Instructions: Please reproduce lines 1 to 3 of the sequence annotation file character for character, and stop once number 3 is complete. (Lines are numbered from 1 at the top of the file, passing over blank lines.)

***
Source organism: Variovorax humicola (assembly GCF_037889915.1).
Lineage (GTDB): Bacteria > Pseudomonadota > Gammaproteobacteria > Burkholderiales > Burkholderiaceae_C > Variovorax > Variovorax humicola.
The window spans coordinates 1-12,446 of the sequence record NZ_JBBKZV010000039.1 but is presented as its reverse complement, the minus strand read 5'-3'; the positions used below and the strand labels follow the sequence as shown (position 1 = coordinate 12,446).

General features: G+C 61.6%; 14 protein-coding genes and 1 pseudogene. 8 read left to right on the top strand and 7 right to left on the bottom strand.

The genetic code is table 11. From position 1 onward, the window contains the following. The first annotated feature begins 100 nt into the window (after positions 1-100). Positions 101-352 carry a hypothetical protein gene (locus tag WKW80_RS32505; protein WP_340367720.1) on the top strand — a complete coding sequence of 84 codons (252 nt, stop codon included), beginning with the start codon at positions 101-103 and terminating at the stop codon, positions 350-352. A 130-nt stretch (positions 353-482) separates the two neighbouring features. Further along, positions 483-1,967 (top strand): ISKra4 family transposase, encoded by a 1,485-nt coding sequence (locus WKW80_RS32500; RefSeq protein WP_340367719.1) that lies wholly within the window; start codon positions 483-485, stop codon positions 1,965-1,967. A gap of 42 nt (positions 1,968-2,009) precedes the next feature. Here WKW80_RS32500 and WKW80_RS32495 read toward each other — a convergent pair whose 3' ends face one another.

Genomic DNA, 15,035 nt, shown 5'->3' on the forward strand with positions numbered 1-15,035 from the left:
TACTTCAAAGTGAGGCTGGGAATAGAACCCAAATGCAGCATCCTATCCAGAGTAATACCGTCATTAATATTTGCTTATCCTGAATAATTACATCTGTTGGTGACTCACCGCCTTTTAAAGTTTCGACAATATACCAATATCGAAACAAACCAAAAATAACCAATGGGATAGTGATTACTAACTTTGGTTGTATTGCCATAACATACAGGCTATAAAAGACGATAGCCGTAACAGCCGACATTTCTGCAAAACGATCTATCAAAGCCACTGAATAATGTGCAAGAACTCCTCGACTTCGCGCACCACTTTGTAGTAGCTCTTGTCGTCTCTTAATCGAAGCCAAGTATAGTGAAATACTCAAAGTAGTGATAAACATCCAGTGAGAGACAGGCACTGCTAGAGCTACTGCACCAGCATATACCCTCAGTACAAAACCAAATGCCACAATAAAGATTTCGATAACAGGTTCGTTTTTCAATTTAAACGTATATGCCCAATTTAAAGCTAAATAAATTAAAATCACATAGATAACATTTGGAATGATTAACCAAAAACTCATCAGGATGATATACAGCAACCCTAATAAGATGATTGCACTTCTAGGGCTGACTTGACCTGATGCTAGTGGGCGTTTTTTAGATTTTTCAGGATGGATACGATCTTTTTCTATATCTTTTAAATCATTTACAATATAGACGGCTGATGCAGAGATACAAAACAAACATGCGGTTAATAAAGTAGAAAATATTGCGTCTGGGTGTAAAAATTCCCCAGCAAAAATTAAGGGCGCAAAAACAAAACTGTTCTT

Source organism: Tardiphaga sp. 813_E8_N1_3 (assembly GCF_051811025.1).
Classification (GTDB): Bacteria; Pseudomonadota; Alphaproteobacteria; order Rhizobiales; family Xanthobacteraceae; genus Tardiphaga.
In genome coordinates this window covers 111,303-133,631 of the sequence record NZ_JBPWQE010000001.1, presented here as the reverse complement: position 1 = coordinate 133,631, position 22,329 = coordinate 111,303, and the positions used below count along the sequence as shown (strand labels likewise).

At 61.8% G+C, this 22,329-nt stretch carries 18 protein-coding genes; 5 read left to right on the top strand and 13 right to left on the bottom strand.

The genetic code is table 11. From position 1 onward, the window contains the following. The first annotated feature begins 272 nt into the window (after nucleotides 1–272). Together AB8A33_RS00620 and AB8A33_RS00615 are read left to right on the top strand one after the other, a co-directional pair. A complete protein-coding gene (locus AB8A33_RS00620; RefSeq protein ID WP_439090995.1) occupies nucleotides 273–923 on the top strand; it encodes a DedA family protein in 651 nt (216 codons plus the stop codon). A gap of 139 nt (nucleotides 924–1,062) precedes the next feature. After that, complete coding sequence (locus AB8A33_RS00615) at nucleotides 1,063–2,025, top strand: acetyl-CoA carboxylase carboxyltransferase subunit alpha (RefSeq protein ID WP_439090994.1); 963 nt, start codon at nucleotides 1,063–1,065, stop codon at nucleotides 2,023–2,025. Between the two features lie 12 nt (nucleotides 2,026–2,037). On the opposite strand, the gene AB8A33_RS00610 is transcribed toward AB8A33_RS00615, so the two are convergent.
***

Source organism: Variovorax humicola (assembly GCF_037889915.1).
Lineage (GTDB): Bacteria > Pseudomonadota > Gammaproteobacteria > Burkholderiales > Burkholderiaceae_C > Variovorax > Variovorax humicola.
The window spans coordinates 1-12,446 of the sequence record NZ_JBBKZV010000039.1 but is presented as its reverse complement, the minus strand read 5'-3'; the positions used below and the strand labels follow the sequence as shown (position 1 = coordinate 12,446).